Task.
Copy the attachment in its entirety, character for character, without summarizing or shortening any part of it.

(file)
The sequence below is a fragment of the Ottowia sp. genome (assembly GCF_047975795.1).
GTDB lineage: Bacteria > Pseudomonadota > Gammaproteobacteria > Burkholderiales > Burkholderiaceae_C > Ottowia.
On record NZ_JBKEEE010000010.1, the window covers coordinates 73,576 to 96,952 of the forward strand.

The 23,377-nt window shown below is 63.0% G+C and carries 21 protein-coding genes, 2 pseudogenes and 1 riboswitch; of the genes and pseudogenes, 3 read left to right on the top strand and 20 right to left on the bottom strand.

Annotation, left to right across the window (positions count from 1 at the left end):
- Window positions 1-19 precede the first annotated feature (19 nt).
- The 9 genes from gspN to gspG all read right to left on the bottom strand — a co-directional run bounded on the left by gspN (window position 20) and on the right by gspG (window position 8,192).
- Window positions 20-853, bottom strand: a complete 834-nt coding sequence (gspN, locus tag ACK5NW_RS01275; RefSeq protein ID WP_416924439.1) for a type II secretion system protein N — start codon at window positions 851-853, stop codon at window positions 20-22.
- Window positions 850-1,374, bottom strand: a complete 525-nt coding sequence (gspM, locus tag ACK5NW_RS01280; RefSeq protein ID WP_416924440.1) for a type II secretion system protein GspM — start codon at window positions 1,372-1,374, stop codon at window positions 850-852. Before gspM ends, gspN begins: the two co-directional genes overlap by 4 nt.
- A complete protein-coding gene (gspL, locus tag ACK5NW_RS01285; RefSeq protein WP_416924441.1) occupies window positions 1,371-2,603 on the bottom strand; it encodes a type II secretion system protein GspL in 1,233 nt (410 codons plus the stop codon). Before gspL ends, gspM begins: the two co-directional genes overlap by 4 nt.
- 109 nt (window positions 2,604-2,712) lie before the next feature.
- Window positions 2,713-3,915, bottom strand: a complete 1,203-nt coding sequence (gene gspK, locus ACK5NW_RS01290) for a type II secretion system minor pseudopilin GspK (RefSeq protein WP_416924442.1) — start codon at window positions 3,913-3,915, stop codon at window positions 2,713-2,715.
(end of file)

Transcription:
The sequence below is a fragment of the Ottowia sp. genome (assembly GCF_047975795.1).
GTDB lineage: Bacteria > Pseudomonadota > Gammaproteobacteria > Burkholderiales > Burkholderiaceae_C > Ottowia.
On record NZ_JBKEEE010000010.1, the window covers coordinates 73,576 to 96,952 of the forward strand.

The 23,377-nt window shown below is 63.0% G+C and carries 21 protein-coding genes, 2 pseudogenes and 1 riboswitch; of the genes and pseudogenes, 3 read left to right on the top strand and 20 right to left on the bottom strand.

Annotation, left to right across the window (positions count from 1 at the left end):
- Window positions 1-19 precede the first annotated feature (19 nt).
- The 9 genes from gspN to gspG all read right to left on the bottom strand — a co-directional run bounded on the left by gspN (window position 20) and on the right by gspG (window position 8,192).
- Window positions 20-853, bottom strand: a complete 834-nt coding sequence (gspN, locus tag ACK5NW_RS01275; RefSeq protein ID WP_416924439.1) for a type II secretion system protein N — start codon at window positions 851-853, stop codon at window positions 20-22.
- Window positions 850-1,374, bottom strand: a complete 525-nt coding sequence (gspM, locus tag ACK5NW_RS01280; RefSeq protein ID WP_416924440.1) for a type II secretion system protein GspM — start codon at window positions 1,372-1,374, stop codon at window positions 850-852. Before gspM ends, gspN begins: the two co-directional genes overlap by 4 nt.
- A complete protein-coding gene (gspL, locus tag ACK5NW_RS01285; RefSeq protein WP_416924441.1) occupies window positions 1,371-2,603 on the bottom strand; it encodes a type II secretion system protein GspL in 1,233 nt (410 codons plus the stop codon). Before gspL ends, gspM begins: the two co-directional genes overlap by 4 nt.
- 109 nt (window positions 2,604-2,712) lie before the next feature.
- Window positions 2,713-3,915, bottom strand: a complete 1,203-nt coding sequence (gene gspK, locus ACK5NW_RS01290) for a type II secretion system minor pseudopilin GspK (RefSeq protein WP_416924442.1) — start codon at window positions 3,913-3,915, stop codon at window positions 2,713-2,715.